On the Graham Bonnet Band album “The Book”, Conrado not only played the guitar, he wrote songs and produced the album which also featured Beth-Ami Heavenstone, Mark Zonder and Jimmy Waldo. “I co-wrote ‘The Book’ with him. It was mainly me and him and Zonder did a lot of good ideas. Great drummer, great guy. We co-wrote the songs and I ended up producing. I was wearing many hats in that band. That was one of the reasons that that band was very challenging for me too, other than all the legendary guitar stuff. I was always so busy with everything else, helping with arrangements and recording and writing. I produced the album, but I didn’t mix or master, but I engineered the whole thing. I’m proud of it. It’s a good album.”

Now you’re here in Japan for two gigs with Marco Mendoza’s trio with Marco and British drummer Kyle Hughes. These are your first-ever gigs with Marco. “That was an invite that came through my good friend Kyle. I knew of Marco and I think we spoke a couple of times previously on different occasions. Kyle was like ‘Hey, we need a guitar player for Japan’. I was like, wow, that will be fun! I love Marco’s material. I think, even me as a guitar player, I’m a lot more comfortable with that kind of classic rock-funk-bluesy type of thing instead of the neoclassical stuff. I think that is a lot more who I am as a guitar player. It’s my first gig with them so that’s definitely exciting.”

Conrado Pesinato on stage in Tokyo. Photo: Stefan Nilsson, Roppongi Rocks

Marco and Kyle have come straight from a European tour and you flew in from LA. Have you had any chance to rehearse together as a trio? “No! Haha!! So, we’ll see how it goes. We have not, but they have been very solid together. They are the rhythm section and the front men together. I just have to sit in and do my part. I think we will be alright. It’s gonna be a good time, no doubt. At least for me! Marco is such a legendary musician, playing in such legendary bands like Thin Lizzy and Whitesnake, which I love. Thin Lizzy is one of my favourite bands of all time. Even his solo material has so many guitar players, like Richie Kotzen and Steve Lukather and all these kinds of guys. I have to do justice to those songs at those gigs. It’s an exciting part of the process. Yeah, it will be a fun time!”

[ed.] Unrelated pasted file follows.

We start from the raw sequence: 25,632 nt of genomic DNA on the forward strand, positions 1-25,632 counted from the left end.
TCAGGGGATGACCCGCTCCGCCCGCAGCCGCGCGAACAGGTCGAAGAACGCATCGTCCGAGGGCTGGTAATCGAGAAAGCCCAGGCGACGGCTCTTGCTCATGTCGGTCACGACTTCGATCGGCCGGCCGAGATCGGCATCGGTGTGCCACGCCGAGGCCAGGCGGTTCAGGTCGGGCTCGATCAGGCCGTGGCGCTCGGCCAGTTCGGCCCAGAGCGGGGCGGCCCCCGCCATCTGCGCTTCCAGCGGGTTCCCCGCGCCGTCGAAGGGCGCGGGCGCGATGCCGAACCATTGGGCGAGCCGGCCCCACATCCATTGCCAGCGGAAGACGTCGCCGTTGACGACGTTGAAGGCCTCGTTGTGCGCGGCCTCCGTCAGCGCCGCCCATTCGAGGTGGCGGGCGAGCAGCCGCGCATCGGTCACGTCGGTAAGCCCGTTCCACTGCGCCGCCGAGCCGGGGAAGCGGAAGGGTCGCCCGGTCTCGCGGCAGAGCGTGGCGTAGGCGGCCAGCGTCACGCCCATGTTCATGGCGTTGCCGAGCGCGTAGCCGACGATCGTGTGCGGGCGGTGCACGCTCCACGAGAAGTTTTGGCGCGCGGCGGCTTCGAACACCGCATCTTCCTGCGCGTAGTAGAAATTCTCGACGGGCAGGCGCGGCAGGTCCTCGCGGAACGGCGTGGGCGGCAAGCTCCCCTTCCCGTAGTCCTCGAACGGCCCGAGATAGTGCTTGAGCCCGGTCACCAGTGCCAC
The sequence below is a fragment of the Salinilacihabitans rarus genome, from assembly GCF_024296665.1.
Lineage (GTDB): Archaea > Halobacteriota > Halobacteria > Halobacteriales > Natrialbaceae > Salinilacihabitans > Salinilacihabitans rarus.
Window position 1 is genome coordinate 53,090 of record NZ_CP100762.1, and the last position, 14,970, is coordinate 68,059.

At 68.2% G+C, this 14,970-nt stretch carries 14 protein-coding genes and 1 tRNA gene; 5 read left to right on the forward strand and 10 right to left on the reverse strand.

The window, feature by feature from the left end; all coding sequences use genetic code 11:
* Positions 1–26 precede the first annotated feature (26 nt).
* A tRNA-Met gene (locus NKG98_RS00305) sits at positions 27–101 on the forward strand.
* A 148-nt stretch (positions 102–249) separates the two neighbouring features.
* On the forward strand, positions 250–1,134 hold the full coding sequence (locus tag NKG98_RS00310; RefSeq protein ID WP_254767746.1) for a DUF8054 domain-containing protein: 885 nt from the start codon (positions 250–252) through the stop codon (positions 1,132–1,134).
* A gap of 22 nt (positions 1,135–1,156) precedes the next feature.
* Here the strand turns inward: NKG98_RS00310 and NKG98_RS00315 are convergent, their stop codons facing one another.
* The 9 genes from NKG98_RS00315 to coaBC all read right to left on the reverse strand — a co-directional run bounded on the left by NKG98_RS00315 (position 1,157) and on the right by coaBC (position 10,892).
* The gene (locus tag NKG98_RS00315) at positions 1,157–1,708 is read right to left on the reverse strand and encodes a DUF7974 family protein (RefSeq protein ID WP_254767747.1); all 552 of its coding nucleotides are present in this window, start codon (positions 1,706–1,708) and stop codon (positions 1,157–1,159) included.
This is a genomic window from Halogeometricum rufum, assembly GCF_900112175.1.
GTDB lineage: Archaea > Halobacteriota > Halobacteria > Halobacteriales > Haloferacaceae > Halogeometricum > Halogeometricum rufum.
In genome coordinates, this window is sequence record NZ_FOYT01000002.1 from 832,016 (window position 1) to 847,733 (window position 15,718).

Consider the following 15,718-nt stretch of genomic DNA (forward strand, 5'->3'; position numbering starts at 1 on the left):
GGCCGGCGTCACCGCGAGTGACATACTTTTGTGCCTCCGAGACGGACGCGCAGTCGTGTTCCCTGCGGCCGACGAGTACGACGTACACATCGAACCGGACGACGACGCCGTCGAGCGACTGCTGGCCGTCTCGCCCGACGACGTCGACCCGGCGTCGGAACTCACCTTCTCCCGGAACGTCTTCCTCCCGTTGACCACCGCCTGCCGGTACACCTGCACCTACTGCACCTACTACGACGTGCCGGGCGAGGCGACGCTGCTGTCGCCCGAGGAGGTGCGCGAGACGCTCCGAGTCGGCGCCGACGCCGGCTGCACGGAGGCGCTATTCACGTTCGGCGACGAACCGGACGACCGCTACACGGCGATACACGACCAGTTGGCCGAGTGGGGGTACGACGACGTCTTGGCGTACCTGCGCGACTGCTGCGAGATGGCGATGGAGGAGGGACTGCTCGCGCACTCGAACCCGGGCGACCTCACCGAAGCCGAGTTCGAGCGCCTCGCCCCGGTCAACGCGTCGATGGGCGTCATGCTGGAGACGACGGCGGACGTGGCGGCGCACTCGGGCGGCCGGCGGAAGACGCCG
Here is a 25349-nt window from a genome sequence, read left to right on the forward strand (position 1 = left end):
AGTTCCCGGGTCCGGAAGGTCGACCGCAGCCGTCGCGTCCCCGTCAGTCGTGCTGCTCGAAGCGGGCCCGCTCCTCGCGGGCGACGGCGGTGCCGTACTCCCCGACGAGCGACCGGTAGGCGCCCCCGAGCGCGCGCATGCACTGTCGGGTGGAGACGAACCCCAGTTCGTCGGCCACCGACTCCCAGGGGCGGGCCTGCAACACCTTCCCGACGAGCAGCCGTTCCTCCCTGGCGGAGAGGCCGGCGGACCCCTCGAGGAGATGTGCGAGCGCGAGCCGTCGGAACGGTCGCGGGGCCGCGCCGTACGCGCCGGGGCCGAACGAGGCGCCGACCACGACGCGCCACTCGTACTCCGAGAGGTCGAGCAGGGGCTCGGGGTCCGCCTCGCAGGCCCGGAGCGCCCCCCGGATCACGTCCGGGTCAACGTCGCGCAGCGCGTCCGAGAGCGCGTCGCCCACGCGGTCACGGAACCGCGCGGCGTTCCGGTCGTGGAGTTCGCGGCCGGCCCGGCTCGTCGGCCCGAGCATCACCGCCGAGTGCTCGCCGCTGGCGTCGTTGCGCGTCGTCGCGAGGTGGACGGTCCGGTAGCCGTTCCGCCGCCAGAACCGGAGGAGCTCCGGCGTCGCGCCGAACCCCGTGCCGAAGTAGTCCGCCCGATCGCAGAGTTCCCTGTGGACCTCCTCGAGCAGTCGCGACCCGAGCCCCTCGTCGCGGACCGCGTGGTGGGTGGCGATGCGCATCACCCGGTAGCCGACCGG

Recently Conrado formed a new contemporary rock band in Los Angeles called Out Of The Woods together with vocalist Zach Jones and drummer Tomas Slemeson. The sound is quite different from the classic rock we normally hear Conrado play. “Yeah. The way I see it is… I would call it modern American rock radio. Bands like Bad Wolves and Bring Me The Horizon, that kind of stuff. It’s a whole different thing. I co-write everything with the guys and I help with a bit of the production. I don’t do the full production, but I do a little bit of it. That’s kind of exciting, to not be the guy that does everything. I use a seven-string guitar, which is something I don’t use in the most classic rock sound bands that I do. Seven-string guitar, I try to do more effects, I try to do beats and samples and things like that. It’s different stuff. That’s the beauty of it. I like it all. From The Beatles to extreme death metal to ABBA to whatever, you name it. Linkin Park and Ramones and whatever else. I dig songs!”

Out Of The Woods has done some gigs in the US and released its first song. “We have one single out and finishing an EP. We’re excited about it. We’re shopping it around with some labels for that type of music. It’s nice doing something different. It’s definitely refreshing.” Out Of The Woods is Conrado’s main focus now. “There’s a couple of other things I am working on, but, for sure, Out Of The Woods will be it. We have this EP coming out. I am trying to get busy. I like to do it all. I was even making beats for hip-hop artists! I just like to be busy and collaborate with creative people with a good heart.” 

Keep an eye (and both ears!) on Conrado Pesinato. He likes to stay busy and there will no doubt be more interesting music coming our way from this creative musician.

Conrado Pesinato in Roppongi, Tokyo. Photo: Stefan Nilsson, Roppongi Rocks